def apply(i: Int): String = i.toString
    },
    new Unapplied {
      type A = String
      val a = "hi"
      def apply(s: String): String = s
    }))

This works a lot better than the forSome approach, and the Scala compiler is much better about not losing its mind when using this encoding, but it's a little awkward to create a new wrapper type every time you need an existential. Also it's unbelievably verbose.

For this reason, Skolems introduces the Exists () type, which is analogous to Forall () except for existential rather than universal types.

import skolems._

def foo(unapplied: List[∃[λ[α => (α, α => String)]]]): List[String] =
  unapplied map { u =>
    val (v, f) = u.value
    f(v)
  }

foo(
  List(
    ∃[λ[α => (α, α => String)]]((42, (i: Int) => i.toString)),
    ∃[λ[α => (α, α => String)]](("hi", (s: String) => s))))

Basically, think of Exists as a "better forSome". It will type infer sanely and it's almost exactly as easy to use.

Implicit Evidence

Another interesting use of higher-rank universal types is in defining polymorphic implicit values. As an example, Cats defines an instance of Monad for Either[A, ?], for any type A. This is defined in the following way:

implicit def eitherMonad[A]: Monad[Either[A, ?]] = ???

Here again we see let-bound polymorphism rearing its ugly head. While it is possible to define such a value (a monad for Either for all type instantiations), it isn't possible to take it as a parameter. For example:

// we can write this function!
def foo[F[_], A](fa: F[A])(implicit F: Monad[F]) = ???

// but writing this function is awkward
def bar[F[_, _], A, B, C](
    one: F[A, C],
    two: F[B, C])(
    implicit F1: Monad[F[A, ?]],
    F2: Monad[F[B, ?]]) = ???

Notice how we had to take two Monad instances (F1 and F2) for the same type constructor, which is more than a little weird when the instances are actually the same instance: eitherMonad. There are other cases where this problem can get even worse, or even intractable.

What we really want to write is this:

def bar[F[_, _], A, B, C](
    one: F[A, C],
    two: F[B, C])(
    implicit F: ∀[λ[α => Monad[F[α, ?]]]]) = ???

In other words, a universally quantified version of the Monad which has the same expressivity as the original definition, eitherMonad.

With Skolems, you can do exactly this. In fact, the above works exactly as written, and you can even call it in exactly the way you expect!

bar[Either, String, Boolean, Int](Right(42), Left(false))

And that's it. It just works. In fact, you can even omit the type parameters:

bar(Right(42), Left(false))

That works too.

The reason this works is Skolems is able to materialize an implicit Forall type given an implicit definition that uses let-bound polymorphism (such as eitherMonad). Unfortunately, it cannot currently go in the other direction. In other words:

def foo[F[_, _]](implicit F: ∀[λ[α => Monad[F[α, ?]]]]) = Monad[F[String, ?]]  // nope!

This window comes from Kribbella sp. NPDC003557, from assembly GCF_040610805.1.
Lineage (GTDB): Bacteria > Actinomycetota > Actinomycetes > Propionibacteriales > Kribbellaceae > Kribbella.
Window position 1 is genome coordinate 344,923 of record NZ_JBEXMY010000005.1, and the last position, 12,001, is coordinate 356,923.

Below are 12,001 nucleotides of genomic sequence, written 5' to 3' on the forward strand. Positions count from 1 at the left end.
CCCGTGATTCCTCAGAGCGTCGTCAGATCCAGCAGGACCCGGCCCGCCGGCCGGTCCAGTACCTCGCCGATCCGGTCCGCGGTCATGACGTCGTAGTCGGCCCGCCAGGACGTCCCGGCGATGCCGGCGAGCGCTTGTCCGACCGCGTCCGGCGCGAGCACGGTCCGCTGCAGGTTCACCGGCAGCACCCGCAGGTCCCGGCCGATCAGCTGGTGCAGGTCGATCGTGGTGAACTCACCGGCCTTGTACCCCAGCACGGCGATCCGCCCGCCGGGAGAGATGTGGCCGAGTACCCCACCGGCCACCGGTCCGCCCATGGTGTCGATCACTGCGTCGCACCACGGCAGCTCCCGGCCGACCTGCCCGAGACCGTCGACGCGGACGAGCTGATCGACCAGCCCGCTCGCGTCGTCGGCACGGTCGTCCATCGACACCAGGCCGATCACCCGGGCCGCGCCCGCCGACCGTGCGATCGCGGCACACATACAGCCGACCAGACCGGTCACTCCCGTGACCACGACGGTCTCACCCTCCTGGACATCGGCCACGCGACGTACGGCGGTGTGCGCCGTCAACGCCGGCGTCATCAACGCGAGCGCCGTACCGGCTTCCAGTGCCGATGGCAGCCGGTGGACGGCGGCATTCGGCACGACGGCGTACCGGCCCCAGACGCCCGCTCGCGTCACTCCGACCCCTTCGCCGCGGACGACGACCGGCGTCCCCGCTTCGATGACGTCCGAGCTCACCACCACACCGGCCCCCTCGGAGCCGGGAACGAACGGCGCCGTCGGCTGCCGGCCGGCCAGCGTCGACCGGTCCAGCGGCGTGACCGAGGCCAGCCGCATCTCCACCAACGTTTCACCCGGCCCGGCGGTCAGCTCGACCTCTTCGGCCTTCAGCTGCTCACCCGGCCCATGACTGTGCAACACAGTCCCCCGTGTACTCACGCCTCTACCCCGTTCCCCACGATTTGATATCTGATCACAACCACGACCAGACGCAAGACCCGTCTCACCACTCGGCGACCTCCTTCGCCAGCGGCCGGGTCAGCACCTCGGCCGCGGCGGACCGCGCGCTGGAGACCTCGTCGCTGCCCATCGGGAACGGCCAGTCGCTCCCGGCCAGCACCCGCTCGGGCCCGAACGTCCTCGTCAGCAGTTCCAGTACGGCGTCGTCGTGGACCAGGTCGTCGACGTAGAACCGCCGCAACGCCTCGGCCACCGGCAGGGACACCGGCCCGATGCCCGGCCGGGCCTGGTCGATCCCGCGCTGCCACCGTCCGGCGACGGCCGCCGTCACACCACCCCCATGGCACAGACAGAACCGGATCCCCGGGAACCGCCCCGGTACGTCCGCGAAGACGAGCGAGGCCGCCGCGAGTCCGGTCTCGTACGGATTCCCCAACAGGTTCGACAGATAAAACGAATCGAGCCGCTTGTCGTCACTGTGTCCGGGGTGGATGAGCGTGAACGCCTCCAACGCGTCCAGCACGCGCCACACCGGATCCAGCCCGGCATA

This doesn't work. Yet. The problem is that scalac lacks a particular form of symbolic unification in its type checker. This isn't really a theoretical problem, scalac's implementation just can't handle the kind of equation that is necessary to typecheck this. Skolems will add support for this using a macro in an upcoming release.

But until then... you can materialize the instance manually:

def foo[F[_, _]](implicit F: ∀[λ[α => Monad[F[α, ?]]]]) = {
  implicit val fs = F[String]
  implicit val fi = F[Int]

  Monad[F[String, ?]]  // no problem!
  Monad[F[Int, ?]]     // also cool
}

That works fine for a lot of cases, and we'll be making things even better soon!

As an aside, the same implicit materialization should work for existentially-quantified implicit declarations just the same as it works for universally-quantified ones, but I haven't been able to come up with a good motivating example for this.

Identities

There are a number of identities which hold for rank-n quantification in first-order logic (which is to say, Scala's type system). These identities are very difficult to access and highly opaque when using let-bound polymorphism and forSome, but Skolems can make them very easy and direct. These identities are specifically as follows (with their corresponding implementation in the API):

    • Left-to-right: Forall.raise
    • Right-to-left: Forall.lower
      • Also Forall.lowerA if the let-bound polymorphic quantifier encoding is more useful than the Forall-based version
    • Left-to-right: Exists.raise
    • Right-to-left: Exists.lower
      • Also Exists.lowerE if the forSome quantifier encoding is more useful than the Exists-based version

As a note on the naming convention, you should think of raise as "raise the rank". In other words, you're going from a rank-1 type (with the quantifier on the outside) to a rank-2 type (with the quantifier on the inside). Obviously, lower is the inverse. These functions are relatively trivial to define (except for Exists.lower, which requires an asInstanceOf due to the fact that Scala only has local type inference), but it's nice to have them already available.

Related Work

The encodings in this project occurred in their (to my knowledge) original forms in Scalaz. The use of the inexpressible sentinel type as a mechanism for inferring a rank-2 universal from a Scala expression has varied origins. Miles Sabin mentioned the trick to me a few years ago and had some (now discarded) prototype constructs in Shapeless which took advantage of it. Ed Kmett has also discussed it as an encoding which infers better, though I cannot currently find a link to his use of it, and based on my memory of what he was doing, it may have been unsound all along. Scalaz's Forall has a peculiar apply function which uses a doubly-negated existential type (expressed using forSome and A => Nothing) to infer a rank-2 universal. This trick was also devised originally by Miles Sabin (waaaaaay back in the mists of time), and if you look very very closely, it's really just yet another way of expressing the "inexpressible sentinel type" idea. As for the idea of using an abstract type member within an object to encode the sentinel, I first learned of this from Kai, though Alex Konovalov also uses this extensively in several of his projects and I honestly don't know where it originates.

Speaking of Alex, he has a really interesting library called polymorphic which may be a better use of your time than my failings here! Some differences between polymorphic and skolems:

  • His Forall and Exists are entirely unboxed
  • He provides a very clever Instance constructor for the common implicit case of existential pairs
  • He also provides Pi and Sigma for dependent type quantification
  • Polymorphic depends on cats-core, while Skolems has no dependencies (for better or worse)
  • Skolems defines a mechanism for materializing rank-n implicit values, while this is not provided by polymorphic in any form except Instance
  • The type inference seems to be nicer with polymorphic than with skolems
You can’t perform that action at this time.